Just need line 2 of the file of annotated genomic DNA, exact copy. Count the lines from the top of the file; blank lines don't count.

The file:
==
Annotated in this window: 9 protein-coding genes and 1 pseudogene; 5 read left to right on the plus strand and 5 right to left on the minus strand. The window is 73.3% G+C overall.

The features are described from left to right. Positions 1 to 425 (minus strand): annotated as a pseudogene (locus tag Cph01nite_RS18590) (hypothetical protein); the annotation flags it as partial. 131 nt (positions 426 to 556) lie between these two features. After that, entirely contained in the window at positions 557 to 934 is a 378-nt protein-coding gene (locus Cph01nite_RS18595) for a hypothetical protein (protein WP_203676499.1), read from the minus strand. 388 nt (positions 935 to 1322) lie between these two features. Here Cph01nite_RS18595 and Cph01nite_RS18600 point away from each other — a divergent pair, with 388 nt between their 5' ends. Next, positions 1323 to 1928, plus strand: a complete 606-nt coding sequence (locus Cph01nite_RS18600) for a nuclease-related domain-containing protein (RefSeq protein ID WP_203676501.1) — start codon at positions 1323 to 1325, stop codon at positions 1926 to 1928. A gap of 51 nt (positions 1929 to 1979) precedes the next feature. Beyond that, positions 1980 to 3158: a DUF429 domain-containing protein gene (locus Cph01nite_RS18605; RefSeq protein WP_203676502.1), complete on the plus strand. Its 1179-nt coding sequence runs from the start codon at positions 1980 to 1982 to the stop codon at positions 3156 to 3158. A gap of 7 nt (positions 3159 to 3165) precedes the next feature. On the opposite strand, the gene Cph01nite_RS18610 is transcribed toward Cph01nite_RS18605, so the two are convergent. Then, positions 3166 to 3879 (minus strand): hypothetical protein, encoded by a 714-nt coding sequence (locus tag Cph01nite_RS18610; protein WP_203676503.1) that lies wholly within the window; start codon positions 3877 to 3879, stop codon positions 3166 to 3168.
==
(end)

The features are described from left to right. Positions 1 to 425 (minus strand): annotated as a pseudogene (locus tag Cph01nite_RS18590) (hypothetical protein); the annotation flags it as partial. 131 nt (positions 426 to 556) lie between these two features. After that, entirely contained in the window at positions 557 to 934 is a 378-nt protein-coding gene (locus Cph01nite_RS18595) for a hypothetical protein (protein WP_203676499.1), read from the minus strand. 388 nt (positions 935 to 1322) lie between these two features. Here Cph01nite_RS18595 and Cph01nite_RS18600 point away from each other — a divergent pair, with 388 nt between their 5' ends. Next, positions 1323 to 1928, plus strand: a complete 606-nt coding sequence (locus Cph01nite_RS18600) for a nuclease-related domain-containing protein (RefSeq protein ID WP_203676501.1) — start codon at positions 1323 to 1325, stop codon at positions 1926 to 1928. A gap of 51 nt (positions 1929 to 1979) precedes the next feature. Beyond that, positions 1980 to 3158: a DUF429 domain-containing protein gene (locus Cph01nite_RS18605; RefSeq protein WP_203676502.1), complete on the plus strand. Its 1179-nt coding sequence runs from the start codon at positions 1980 to 1982 to the stop codon at positions 3156 to 3158. A gap of 7 nt (positions 3159 to 3165) precedes the next feature. On the opposite strand, the gene Cph01nite_RS18610 is transcribed toward Cph01nite_RS18605, so the two are convergent. Then, positions 3166 to 3879 (minus strand): hypothetical protein, encoded by a 714-nt coding sequence (locus tag Cph01nite_RS18610; protein WP_203676503.1) that lies wholly within the window; start codon positions 3877 to 3879, stop codon positions 3166 to 3168.